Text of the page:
AARP says a study finds that nearly 9 million Americans 50 and older face the risk of hunger. The report found more than nine percent of older Americans were at risk of hunger in 2009—a 79 percent increase since 2001.
The research, produced by James P. Ziliak of the University of Kentucky and Craig Gundersen of the University of Illinois, is the first of its kind to examine hunger risk among people age 50 to 59—the youngest of the baby boomers.
Because they are typically too young for Social Security and too old to qualify for programs designed for families with children, this age group can be hit particularly hard in bad economic times. In 2009, 4.9 million 50- to 59-year-olds were at risk of hunger, representing a staggering 38 percent increase over 2007.
“For the first time, we have a fuller picture of hunger risk among all Americans 50-plus. But sadly, it’s far more bleak than before,” said AARP Foundation President Jo Ann Jenkins. “The recession has taken an especially large toll on older people—particularly those in the middle class. Between 2007 and 2009, the most dramatic increase in food insecurity was among those with annual incomes more than twice the poverty line.”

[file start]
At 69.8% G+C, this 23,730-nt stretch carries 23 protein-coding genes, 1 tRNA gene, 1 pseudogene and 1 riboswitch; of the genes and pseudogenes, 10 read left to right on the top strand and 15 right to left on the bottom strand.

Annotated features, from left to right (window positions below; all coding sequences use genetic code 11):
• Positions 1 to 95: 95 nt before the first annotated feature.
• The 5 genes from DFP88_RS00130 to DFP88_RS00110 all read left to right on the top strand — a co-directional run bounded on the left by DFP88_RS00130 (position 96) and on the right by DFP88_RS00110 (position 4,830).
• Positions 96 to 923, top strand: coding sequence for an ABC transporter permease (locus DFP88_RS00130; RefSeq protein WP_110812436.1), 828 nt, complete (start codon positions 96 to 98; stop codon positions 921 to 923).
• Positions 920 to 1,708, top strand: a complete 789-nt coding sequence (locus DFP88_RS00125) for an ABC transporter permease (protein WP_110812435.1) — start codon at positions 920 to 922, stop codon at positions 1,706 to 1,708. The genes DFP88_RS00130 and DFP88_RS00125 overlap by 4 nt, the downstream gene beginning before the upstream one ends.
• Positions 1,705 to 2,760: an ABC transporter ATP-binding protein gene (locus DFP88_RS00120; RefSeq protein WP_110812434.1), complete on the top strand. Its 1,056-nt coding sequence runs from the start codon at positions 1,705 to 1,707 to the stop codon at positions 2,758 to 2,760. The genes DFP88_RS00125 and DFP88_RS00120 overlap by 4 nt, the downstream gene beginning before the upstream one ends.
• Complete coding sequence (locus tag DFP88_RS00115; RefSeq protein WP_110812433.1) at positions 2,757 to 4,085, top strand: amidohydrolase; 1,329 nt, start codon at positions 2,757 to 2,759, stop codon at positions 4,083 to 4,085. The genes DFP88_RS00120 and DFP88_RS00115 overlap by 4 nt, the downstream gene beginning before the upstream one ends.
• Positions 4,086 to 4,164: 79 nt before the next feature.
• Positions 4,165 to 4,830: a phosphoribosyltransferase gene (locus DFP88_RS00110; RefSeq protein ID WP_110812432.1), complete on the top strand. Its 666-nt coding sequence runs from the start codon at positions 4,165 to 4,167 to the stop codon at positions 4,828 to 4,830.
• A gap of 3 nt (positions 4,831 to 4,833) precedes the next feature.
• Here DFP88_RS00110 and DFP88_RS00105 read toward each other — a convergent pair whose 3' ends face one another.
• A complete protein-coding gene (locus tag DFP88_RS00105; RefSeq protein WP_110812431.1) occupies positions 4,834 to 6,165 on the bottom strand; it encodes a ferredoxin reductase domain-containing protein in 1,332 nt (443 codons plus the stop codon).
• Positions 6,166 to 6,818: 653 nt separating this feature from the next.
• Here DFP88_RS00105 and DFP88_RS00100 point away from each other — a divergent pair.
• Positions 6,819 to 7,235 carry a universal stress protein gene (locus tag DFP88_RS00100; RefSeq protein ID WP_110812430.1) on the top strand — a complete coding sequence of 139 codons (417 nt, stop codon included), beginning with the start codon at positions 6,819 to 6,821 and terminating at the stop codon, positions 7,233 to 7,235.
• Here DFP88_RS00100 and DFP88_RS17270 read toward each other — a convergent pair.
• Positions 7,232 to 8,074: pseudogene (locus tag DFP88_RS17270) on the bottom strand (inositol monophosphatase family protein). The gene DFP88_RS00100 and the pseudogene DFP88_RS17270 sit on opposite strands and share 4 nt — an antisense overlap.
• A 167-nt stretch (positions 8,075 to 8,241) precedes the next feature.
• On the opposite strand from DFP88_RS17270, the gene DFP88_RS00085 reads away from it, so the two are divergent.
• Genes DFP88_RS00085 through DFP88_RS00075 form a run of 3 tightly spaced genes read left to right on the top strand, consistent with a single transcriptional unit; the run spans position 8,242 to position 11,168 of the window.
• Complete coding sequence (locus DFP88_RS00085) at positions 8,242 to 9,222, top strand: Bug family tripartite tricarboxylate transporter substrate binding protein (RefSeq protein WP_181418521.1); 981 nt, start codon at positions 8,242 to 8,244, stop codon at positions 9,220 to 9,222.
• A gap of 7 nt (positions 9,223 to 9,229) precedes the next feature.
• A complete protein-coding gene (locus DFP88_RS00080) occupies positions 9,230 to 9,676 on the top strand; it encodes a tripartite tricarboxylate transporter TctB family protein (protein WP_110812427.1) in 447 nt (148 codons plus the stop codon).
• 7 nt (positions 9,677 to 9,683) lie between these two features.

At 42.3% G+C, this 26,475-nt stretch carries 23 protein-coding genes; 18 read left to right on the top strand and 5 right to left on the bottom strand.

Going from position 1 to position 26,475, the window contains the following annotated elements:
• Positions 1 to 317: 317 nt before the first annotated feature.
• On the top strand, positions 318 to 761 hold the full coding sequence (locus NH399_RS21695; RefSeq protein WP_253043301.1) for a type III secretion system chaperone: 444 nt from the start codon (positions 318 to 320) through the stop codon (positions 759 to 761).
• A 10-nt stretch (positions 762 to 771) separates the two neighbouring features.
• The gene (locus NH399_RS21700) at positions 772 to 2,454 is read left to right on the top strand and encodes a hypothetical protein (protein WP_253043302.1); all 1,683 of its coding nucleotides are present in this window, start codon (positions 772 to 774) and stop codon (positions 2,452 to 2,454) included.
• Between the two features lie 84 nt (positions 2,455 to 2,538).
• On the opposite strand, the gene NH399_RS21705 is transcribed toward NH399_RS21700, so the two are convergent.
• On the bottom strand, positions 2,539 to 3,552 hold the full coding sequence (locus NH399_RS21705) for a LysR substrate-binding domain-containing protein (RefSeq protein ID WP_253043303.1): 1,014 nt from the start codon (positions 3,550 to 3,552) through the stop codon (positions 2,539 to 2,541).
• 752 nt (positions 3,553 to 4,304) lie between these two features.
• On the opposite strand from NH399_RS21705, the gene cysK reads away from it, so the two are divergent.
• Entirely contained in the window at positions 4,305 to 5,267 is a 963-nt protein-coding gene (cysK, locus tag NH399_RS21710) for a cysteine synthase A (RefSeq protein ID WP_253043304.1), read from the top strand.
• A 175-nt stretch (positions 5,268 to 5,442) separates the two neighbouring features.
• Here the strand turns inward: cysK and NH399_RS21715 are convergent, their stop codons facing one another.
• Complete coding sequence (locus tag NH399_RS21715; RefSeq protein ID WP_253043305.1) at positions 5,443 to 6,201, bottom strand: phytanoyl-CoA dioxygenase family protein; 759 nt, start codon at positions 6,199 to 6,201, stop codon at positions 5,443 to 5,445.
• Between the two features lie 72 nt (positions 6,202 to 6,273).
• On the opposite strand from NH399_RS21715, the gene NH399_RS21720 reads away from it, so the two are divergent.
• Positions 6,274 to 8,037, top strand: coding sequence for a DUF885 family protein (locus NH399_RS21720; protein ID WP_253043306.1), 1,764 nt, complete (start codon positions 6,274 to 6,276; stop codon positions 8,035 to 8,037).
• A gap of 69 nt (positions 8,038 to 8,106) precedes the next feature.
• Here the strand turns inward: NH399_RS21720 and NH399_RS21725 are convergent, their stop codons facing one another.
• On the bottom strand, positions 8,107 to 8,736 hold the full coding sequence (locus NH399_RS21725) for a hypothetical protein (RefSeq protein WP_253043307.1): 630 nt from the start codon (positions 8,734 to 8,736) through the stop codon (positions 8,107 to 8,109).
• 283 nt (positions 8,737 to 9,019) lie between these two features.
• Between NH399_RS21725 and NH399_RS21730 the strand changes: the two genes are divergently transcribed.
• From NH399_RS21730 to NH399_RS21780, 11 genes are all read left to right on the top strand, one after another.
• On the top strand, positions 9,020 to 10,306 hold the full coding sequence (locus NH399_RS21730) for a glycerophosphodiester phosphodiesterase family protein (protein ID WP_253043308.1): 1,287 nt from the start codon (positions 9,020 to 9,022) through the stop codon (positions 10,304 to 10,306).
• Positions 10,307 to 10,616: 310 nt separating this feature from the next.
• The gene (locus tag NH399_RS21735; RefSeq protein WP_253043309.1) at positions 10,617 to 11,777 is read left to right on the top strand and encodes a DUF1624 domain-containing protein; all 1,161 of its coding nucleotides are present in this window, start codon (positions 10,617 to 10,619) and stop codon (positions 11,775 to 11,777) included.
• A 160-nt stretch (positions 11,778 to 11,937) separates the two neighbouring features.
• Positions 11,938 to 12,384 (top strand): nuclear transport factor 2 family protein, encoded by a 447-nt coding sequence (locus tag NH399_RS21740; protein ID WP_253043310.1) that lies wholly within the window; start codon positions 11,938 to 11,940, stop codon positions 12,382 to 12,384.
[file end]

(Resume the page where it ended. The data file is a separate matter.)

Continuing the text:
Jenkins announced the new research at the Meals On Wheels Association of America (MOWAA) annual conference in Chicago.
The AARP Foundation report builds on earlier research commissioned by MOWAA to examine hunger among people 60 and older. AARP Foundation is working with hunger relief organizations, like MOWAA, to combat the growing problem of hunger among older Americans.
The report also examined hunger trends among older African Americans and Hispanics, finding that the risk of hunger remains alarmingly higher among these groups than whites.
The risk of hunger for African Americans and Hispanics in their 50s was twice that of whites over the years studied. In addition, the study provided detailed analyses of hunger risk across states and major metropolitan areas, finding that hunger risk was notably higher among those residing in the South.